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Cybersecurity Basics: Identity Theft and Internet Scams

Today’s technology allows us to connect around the world, to bank and shop online, and to control our devices from our smartphones. This added convenience brings with it an increased risk of identity theft and internet scams. We can greatly increase our cybersecurity online, at work, and at home by taking a few simple steps.

Identity Theft

Identity theft happens when someone steals your personal information to commit fraud. The identity thief may use your information to apply for credit, file taxes, or get medical services. These acts can damage your credit status and cost you time and money to restore your good name.

• Don’t reveal personally identifiable information such as your bank account number, Social Security Number (SSN), or date of birth to unknown sources.

• Practice safe web surfing wherever you are by checking for the green lock or padlock icon in your browser bar—this signifies a secure connection.

• Type website URLs directly into the address bar instead of clicking on links or copying and pasting from the email.

• Check with the known sender before clicking on any links. All emails and messages should be considered suspicious, when in doubt.

For additional resources to report and recover from identity theft contact the

Federal Trade Commission’s Identity Theft website:

Common Internet Scams

• Imposter scams, such as phishing and spoofing, occur when you receive an email or call from a person claiming to be a government official, family member, or friend requesting personal or financial information. For example, an imposter may contact you from the Social Security Administration informing you that your SSN has been suspended, in hopes you will reveal your SSN or pay to have it reactivated.

• Donation scams take the form of emails with malicious attachments or links to fraudulent websites to trick victims into revealing sensitive information or donating to fraudulent charities or causes. Exercise caution in handling any email involving recent world events, such as COVID-19, or geo-political events. Be wary of social media pleas, texts, or calls.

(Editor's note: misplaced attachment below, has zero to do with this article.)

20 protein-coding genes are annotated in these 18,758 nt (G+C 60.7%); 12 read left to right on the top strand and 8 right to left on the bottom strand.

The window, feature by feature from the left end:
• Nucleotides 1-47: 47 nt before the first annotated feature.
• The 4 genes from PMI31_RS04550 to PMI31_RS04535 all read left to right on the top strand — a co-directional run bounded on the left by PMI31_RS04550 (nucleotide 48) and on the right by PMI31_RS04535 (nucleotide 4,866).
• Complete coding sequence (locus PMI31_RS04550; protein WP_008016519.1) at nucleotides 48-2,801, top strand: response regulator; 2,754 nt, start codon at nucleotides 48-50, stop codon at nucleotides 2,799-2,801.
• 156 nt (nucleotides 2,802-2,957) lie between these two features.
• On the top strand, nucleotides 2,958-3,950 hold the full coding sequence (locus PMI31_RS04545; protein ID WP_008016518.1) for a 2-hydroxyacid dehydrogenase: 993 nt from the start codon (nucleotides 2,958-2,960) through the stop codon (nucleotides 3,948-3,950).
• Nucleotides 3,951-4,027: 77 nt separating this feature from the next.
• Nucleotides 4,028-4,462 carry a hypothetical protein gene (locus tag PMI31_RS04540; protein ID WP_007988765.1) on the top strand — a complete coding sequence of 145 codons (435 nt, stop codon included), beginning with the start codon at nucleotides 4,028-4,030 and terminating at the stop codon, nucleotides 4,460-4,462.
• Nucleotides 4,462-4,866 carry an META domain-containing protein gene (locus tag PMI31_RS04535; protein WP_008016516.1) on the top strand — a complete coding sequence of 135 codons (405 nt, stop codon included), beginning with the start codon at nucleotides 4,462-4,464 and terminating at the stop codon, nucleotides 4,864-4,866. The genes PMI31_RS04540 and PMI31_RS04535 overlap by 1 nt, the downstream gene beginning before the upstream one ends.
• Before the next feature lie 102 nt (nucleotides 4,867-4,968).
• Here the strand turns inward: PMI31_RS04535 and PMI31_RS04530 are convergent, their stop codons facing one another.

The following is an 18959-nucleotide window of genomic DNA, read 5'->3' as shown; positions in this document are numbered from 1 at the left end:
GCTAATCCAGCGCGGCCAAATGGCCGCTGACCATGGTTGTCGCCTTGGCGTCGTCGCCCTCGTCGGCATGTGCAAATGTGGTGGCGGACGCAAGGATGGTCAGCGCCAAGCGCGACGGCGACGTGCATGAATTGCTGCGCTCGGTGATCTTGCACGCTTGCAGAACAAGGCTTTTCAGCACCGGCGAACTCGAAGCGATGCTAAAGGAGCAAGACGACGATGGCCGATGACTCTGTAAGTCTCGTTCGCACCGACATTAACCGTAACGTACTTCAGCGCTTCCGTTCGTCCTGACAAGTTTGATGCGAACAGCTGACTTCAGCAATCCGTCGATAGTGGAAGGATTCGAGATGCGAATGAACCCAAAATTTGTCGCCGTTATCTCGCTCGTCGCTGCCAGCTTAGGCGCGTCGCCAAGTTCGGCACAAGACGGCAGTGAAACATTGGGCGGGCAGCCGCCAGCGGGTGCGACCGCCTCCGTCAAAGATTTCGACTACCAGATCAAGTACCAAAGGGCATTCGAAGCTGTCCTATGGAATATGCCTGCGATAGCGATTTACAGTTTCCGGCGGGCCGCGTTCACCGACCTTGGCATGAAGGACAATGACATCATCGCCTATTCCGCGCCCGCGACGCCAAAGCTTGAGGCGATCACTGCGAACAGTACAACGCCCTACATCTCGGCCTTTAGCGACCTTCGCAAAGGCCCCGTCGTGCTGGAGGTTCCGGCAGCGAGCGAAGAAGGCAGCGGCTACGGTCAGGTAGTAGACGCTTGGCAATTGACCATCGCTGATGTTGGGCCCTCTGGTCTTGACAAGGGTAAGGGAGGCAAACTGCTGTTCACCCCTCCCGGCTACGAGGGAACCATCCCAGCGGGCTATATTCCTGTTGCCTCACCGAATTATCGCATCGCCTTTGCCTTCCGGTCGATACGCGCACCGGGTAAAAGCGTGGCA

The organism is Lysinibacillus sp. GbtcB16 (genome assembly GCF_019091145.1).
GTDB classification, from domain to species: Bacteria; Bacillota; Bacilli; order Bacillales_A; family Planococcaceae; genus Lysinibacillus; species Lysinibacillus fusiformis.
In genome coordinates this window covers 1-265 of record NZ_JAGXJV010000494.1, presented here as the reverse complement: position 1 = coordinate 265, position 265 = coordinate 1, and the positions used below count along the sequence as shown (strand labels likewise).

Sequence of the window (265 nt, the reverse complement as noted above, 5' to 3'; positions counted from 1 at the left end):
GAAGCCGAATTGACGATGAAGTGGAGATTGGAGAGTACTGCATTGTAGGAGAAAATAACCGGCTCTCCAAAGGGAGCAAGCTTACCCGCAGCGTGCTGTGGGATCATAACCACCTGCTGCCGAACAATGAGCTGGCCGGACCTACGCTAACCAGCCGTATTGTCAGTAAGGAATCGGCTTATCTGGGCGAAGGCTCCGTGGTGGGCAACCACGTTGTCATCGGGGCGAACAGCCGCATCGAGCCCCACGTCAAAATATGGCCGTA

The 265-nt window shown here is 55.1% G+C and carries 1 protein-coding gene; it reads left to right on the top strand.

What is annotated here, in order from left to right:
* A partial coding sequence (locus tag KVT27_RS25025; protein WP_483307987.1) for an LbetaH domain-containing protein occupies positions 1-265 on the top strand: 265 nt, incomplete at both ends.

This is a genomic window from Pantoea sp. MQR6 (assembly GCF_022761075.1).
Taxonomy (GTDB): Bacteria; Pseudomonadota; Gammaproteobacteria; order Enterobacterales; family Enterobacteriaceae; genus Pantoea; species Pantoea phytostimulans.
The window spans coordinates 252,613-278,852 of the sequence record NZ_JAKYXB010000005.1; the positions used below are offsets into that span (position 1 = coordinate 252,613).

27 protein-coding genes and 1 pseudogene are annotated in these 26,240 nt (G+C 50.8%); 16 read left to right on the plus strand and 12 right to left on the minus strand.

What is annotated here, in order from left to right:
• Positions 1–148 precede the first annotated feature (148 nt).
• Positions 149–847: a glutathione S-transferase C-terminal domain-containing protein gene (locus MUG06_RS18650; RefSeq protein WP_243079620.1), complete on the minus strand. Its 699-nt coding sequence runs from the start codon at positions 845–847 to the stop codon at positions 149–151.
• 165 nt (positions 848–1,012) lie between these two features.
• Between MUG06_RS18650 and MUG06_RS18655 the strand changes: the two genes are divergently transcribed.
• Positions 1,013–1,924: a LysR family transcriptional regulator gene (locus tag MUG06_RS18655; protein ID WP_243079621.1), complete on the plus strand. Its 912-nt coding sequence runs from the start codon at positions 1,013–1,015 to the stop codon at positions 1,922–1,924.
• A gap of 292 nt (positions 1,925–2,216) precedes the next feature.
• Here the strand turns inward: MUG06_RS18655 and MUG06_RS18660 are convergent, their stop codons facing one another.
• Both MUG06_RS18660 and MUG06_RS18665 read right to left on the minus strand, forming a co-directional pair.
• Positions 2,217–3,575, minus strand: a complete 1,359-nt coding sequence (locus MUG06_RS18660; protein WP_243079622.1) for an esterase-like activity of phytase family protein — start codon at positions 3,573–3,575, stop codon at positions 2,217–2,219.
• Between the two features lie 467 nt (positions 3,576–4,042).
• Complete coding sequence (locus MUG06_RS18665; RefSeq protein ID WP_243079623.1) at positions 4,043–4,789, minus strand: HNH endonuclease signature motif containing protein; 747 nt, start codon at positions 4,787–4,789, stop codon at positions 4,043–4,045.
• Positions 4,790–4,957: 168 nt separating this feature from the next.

Know your Cyber Basics

• Enable multi-factor authentication (MFA). Enable multi-factor authentication (MFA) to ensure that the only person who has access to your account is you. Use it for email, banking, social media, and any other password-protected service. If MFA is an option, enable it by using a trusted mobile device, such as your smartphone, an authenticator app, or a secure token—a small physical device that can hook onto your key ring.

• Shake up your password protocol. You should consider using the longest password or passphrase permissible. Use long, random and unique passwords for different sites to prevent cyber criminals from gaining access to these accounts and protect you in the event of a breach. Use password managers to generate and remember different passwords for each of your accounts.

• Stay up to date. Keep your software updated with the latest version available. Maintain your security settings to keep your information safe by turning on automatic updates so you do not have to think about it, and set your security software to run regular scans.

Reporting a Cybercrime

If you discover that you have become a victim of cybercrime, immediately notify authorities to file a complaint. Keep and record all evidence of the incident and its suspected source. Crime reports will aid investigations and acting immediately can help you recover lost funds or data.